Between the World and Me, Ta-Nehisi Coates’s critically acclaimed second book and the winner of 2015 National Book Award for nonfiction has been chosen by the University of Kansas as the 2016-2017 common book. The KU Common Book Program is run by the Office of First Year Experience with the goal of creating a diverse strong community and shared academic experience among first year students, faculty and staff.
In Between the World and Me, Coates writes a letter to his young son in an attempt to address our nation’s past and current racial history.
The abstract from Goodreads.com reads:
Coates shares with his son—and readers—the story of his awakening to the truth about his place in the world through a series of revelatory experiences, from Howard University to Civil War battlefields, from the South Side of Chicago to Paris, from his childhood home to the living rooms of mothers whose children’s lives were taken as American plunder. Beautifully woven from personal narrative, reimagined history, and fresh, emotionally charged reportage, Between the World and Me clearly illuminates the past, bracingly confronts our present, and offers a transcendent vision for a way forward.
In a New York Times book review
, Michelle Alexander, author of The New Jim Crow
(2010), explains how she approached Coates’s book in the same way she approached James Baldwin’s The Fire Next Time
(1963), a book that evidently inspired Between the World and Me
. In a similar fashion, Baldwin writes a letter to his nephew to talk about the racial injustices of the time. While Alexander acknowledges that Between the World and Me
did not live up to her expectations, she recognizes that Coates’s book is simply and purposely unfinished. Alexander writes:
But here we reach a fork in the road. Baldwin, in writing to his nephew, does not deny the pain and horror of American notions of justice — far from it — but he repeatedly emphasizes the young man’s power and potential and urges him to believe that revolutionary change is possible against all odds, because we, as black people, continue to defy the odds and defeat the expectations of those who seek to control and exploit us.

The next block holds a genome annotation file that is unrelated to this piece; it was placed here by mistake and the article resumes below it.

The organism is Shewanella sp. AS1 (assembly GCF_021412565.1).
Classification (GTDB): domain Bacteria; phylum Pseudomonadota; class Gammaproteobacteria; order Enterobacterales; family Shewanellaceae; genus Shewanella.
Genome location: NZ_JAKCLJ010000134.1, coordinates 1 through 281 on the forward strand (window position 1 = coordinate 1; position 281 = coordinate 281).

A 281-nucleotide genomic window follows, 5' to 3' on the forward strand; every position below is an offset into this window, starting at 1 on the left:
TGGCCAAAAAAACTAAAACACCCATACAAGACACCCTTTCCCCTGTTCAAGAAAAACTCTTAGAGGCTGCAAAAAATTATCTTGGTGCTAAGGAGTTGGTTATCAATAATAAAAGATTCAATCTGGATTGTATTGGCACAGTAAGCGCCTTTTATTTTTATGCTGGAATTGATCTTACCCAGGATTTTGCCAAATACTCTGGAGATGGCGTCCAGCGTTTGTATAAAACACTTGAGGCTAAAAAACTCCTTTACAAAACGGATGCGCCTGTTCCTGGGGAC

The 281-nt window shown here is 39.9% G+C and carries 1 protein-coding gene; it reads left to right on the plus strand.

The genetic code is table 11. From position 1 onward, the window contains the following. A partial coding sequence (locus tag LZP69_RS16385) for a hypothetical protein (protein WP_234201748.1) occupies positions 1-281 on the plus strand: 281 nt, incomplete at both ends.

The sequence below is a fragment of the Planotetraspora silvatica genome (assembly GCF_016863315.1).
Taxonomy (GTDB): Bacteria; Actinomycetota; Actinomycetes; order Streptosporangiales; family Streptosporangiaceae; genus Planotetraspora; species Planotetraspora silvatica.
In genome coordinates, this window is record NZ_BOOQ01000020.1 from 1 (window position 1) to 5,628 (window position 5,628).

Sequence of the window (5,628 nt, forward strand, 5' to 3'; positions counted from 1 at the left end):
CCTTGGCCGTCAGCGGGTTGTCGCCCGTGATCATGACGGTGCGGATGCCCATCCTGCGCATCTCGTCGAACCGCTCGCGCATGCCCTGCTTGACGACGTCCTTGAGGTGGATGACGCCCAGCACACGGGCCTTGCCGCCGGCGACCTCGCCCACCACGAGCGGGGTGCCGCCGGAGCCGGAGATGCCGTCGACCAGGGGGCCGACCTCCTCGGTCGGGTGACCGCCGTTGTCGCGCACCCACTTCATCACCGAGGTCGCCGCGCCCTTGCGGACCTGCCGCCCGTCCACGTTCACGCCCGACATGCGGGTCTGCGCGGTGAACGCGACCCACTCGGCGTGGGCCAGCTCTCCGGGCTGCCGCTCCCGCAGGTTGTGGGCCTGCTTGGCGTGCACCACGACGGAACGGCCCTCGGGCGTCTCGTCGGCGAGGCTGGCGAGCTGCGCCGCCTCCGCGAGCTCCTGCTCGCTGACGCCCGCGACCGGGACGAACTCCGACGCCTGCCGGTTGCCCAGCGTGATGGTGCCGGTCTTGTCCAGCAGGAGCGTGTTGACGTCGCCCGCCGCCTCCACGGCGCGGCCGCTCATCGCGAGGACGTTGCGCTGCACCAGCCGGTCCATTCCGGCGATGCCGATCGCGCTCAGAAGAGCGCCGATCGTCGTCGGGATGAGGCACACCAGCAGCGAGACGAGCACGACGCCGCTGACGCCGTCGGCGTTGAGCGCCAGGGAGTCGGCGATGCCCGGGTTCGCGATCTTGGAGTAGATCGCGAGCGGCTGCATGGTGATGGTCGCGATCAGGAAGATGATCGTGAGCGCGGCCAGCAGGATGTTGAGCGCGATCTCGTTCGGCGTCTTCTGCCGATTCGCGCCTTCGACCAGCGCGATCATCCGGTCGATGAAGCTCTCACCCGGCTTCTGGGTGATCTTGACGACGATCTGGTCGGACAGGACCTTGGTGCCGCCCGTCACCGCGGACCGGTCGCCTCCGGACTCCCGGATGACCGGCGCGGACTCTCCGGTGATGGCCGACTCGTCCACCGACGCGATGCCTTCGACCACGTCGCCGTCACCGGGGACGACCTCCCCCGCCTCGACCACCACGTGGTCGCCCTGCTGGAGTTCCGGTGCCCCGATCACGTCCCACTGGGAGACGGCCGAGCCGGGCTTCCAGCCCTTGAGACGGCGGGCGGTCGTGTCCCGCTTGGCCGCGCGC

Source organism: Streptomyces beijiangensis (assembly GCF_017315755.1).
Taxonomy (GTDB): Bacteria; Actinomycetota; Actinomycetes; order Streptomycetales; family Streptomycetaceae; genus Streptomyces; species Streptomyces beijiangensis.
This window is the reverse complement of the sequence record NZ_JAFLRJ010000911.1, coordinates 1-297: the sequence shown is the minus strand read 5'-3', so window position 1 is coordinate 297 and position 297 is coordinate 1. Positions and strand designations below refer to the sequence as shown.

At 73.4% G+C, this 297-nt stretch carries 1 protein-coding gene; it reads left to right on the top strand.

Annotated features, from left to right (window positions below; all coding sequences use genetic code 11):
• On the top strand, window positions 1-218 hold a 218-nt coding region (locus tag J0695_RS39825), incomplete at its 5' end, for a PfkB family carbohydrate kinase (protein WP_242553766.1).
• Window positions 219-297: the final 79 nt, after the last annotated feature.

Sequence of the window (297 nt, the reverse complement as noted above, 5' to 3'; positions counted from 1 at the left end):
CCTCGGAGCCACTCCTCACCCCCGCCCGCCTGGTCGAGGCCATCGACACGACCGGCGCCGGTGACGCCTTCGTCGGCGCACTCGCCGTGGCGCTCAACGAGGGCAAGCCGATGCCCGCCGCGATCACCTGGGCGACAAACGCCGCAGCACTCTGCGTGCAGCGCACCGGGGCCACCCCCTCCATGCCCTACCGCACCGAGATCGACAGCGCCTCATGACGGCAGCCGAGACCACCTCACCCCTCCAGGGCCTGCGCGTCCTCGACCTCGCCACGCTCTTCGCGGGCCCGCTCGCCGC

Coates’s letter to his son seems to be written on the opposite side of the same coin. Rather than urging his son to awaken to his own power, Coates emphasizes over and over the apparent permanence of racial injustice in America, the foolishness of believing that one person can make a change, and the dangers of believing in the American Dream.
On the second reading, my frustration diminished. I came to believe that the problem, to the extent there is one, is that Coates’s book is unfinished. He raises numerous critically important questions that are left unanswered.
Perhaps Coates hasn’t yet discovered for himself the answers to the questions he poses in Between the World and Me. But I suspect that he is holding out on us. Everything he has ever written leads me to believe he has more to say. He may imagine that we are better off figuring out for ourselves the true nature of the Dream and what it means to be engaged in meaningful Struggle. But I believe we could only benefit from hearing what answers Coates may have fashioned for himself. Whether you agree or disagree, one of the great joys of reading Ta-Nehisi Coates is being challenged in ways you didn’t expect or imagine.
You can follow the KU Common Book Reader’s Guide and blog for the latest campus events, activities, and resources to support your reading of Between the World and Me throughout the year.